How to read the Income Tax Act

Continuing the new post series where I answer readers’ questions they’ve Googled to find my site, as logged by, the next one is sent chills down my spine: “How to read the Income Tax Act?”

The last time I cracked open the Act, it was probably tax class in university. Once you’re done those classes, there’s really no need to delve into the swirling mass of dense legalese again. There are many more comprehensible sources for tax information, so don’t read the Income Tax Act. In its place, do these things:

  • Read the Canadian Revenue Agency’s website. They write about tax in plain English (most of the time) and it’s reliable information since it is from the source.
  • Read accounting firm websites. All the major firms have sections on their websites that offer regular tax facts and updates, detailing bits of tax law applicable to your situation, whatever it may be. Again, plain English (for the most part, although we do tend to introduce jargon from time to time).
  • Read tax textbooks. I still do this when I want a refresher. Textbooks are occasionally dense, but usually still much easier to read and understand than the Act.
  • Call in to tax related TV call-in shows. These seem to be on regularly, on CityTV especially and other fringe channels that predominantly have call-in shows. They feature knowledgeable experts sharing advice for free.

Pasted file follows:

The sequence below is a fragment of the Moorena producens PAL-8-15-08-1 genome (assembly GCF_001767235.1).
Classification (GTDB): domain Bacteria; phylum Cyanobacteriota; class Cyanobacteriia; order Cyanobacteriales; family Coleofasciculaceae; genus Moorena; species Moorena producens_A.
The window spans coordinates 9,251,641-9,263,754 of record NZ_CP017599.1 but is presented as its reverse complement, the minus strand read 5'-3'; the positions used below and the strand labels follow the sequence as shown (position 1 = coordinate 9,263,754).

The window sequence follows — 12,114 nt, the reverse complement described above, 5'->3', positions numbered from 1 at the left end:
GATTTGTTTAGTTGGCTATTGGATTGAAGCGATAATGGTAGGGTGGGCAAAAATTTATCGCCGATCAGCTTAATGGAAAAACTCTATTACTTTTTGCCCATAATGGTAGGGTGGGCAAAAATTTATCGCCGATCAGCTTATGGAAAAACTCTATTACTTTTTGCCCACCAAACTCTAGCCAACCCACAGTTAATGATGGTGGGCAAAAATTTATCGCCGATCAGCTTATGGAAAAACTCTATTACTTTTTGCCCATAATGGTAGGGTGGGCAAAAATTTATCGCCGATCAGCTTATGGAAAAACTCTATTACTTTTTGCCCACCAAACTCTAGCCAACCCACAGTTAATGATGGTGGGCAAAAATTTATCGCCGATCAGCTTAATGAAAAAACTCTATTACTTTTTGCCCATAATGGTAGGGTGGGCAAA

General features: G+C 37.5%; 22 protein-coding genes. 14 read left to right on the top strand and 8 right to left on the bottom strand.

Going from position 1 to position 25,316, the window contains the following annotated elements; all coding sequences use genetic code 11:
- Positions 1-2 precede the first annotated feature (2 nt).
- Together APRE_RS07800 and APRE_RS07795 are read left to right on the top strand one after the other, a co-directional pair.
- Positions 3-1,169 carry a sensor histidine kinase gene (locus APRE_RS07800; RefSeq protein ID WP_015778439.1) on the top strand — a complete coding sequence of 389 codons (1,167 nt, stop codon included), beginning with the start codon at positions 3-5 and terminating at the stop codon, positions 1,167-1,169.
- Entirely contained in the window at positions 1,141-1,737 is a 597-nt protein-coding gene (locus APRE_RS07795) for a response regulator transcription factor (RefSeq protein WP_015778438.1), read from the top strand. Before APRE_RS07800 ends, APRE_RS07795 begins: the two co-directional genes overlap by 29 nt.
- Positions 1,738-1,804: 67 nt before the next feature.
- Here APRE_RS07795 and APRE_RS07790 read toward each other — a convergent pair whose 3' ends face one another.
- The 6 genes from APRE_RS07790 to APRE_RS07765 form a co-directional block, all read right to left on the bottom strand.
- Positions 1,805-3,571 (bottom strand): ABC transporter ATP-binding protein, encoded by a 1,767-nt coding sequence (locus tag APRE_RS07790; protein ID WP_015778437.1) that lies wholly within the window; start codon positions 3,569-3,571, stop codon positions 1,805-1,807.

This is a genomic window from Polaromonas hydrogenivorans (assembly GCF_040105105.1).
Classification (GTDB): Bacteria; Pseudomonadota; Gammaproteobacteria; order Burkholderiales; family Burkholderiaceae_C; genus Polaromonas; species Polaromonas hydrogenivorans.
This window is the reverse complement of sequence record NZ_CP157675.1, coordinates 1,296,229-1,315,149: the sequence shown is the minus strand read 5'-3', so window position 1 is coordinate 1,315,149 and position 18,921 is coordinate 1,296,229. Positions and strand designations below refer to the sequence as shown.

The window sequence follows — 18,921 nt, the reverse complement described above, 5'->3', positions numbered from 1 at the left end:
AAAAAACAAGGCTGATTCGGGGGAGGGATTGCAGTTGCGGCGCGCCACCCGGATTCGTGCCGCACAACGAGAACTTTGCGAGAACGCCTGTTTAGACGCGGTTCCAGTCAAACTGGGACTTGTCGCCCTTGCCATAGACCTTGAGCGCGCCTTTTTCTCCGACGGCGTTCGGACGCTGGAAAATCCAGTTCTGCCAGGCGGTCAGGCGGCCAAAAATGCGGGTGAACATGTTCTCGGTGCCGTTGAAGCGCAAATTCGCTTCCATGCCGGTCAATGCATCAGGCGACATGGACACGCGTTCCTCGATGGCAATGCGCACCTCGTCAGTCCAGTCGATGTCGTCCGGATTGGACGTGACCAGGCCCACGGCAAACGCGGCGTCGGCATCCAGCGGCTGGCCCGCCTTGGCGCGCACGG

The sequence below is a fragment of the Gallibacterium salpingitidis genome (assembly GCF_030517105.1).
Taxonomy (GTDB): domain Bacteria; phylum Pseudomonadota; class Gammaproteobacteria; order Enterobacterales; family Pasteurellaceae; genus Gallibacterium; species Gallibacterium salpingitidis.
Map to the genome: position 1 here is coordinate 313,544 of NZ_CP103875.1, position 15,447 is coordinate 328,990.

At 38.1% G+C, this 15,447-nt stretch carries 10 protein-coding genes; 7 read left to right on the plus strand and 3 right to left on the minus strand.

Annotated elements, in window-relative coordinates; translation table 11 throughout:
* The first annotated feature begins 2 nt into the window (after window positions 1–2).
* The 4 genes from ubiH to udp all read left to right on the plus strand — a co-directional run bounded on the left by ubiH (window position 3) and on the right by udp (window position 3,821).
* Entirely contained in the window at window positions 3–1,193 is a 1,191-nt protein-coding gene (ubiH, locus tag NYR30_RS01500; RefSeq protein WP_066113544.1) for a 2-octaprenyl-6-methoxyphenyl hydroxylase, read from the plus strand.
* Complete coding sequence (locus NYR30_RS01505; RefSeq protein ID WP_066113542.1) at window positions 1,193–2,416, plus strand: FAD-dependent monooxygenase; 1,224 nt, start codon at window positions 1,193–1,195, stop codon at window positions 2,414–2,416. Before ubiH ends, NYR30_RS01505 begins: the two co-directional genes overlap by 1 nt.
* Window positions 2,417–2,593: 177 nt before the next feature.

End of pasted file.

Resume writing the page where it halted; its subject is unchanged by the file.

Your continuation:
• Use tax software. If you own one of the tax packages people use to do their own taxes, these can be used to answer your questions in a meaningful way: with your numbers, or with dummy data as examples.

Reading the Act is best left to the professionals who have specialized in tax. As you can see, there are many alternatives, most of which are available on the web, that the average person can use instead to find guidance on any particular issue.

4 thoughts on “How to read the Income Tax Act

  1. I was going to add that you may need to open the Income Tax Act when you are writing the SOA exam or the UFE. I certainly had my copy well tabbed and ready to look at. However, when I think back, I only referred to it once during the SOA, and did not open it during the UFE.

  2. Yeah I gave that some thought too, but I realized I haven’t read it since school. The cases in the SOA related to tax were all I really needed for that exam, and the same applied to the UFE (the cases provide good tax coverage).

  3. My question: My mum wants to give my 2 brothers and I one house each (they were purchased many years ago) but the capital gains is going to be extreme (not quite sure how this is calculated since no one seems to know). Someone said something about deferring the capital gains tax for 10 years. Are you experienced in this and if not can you refer me to someone who is? Thanks.

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